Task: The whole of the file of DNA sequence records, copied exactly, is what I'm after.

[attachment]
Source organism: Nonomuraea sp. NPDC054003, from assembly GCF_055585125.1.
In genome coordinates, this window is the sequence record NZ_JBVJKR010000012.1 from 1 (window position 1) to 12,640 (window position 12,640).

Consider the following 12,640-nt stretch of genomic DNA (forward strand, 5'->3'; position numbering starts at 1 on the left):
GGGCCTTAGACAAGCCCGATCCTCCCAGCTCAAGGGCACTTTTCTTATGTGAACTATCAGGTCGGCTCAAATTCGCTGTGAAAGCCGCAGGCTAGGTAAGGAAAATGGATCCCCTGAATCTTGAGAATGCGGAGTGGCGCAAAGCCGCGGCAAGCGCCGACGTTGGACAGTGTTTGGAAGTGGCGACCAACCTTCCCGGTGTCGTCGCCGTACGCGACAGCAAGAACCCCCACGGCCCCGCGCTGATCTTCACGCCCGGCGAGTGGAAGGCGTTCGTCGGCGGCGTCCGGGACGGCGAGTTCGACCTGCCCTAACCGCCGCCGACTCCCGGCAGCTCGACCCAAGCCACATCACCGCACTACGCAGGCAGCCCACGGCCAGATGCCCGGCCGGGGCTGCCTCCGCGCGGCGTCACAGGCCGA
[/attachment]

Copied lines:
Source organism: Nonomuraea sp. NPDC054003, from assembly GCF_055585125.1.
In genome coordinates, this window is the sequence record NZ_JBVJKR010000012.1 from 1 (window position 1) to 12,640 (window position 12,640).

Consider the following 12,640-nt stretch of genomic DNA (forward strand, 5'->3'; position numbering starts at 1 on the left):
GGGCCTTAGACAAGCCCGATCCTCCCAGCTCAAGGGCACTTTTCTTATGTGAACTATCAGGTCGGCTCAAATTCGCTGTGAAAGCCGCAGGCTAGGTAAGGAAAATGGATCCCCTGAATCTTGAGAATGCGGAGTGGCGCAAAGCCGCGGCAAGCGCCGACGTTGGACAGTGTTTGGAAGTGGCGACCAACCTTCCCGGTGTCGTCGCCGTACGCGACAGCAAGAACCCCCACGGCCCCGCGCTGATCTTCACGCCCGGCGAGTGGAAGGCGTTCGTCGGCGGCGTCCGGGACGGCGAGTTCGACCTGCCCTAACCGCCGCCGACTCCCGGCAGCTCGACCCAAGCCACATCACCGCACTACGCAGGCAGCCCACGGCCAGATGCCCGGCCGGGGCTGCCTCCGCGCGGCGTCACAGGCCGA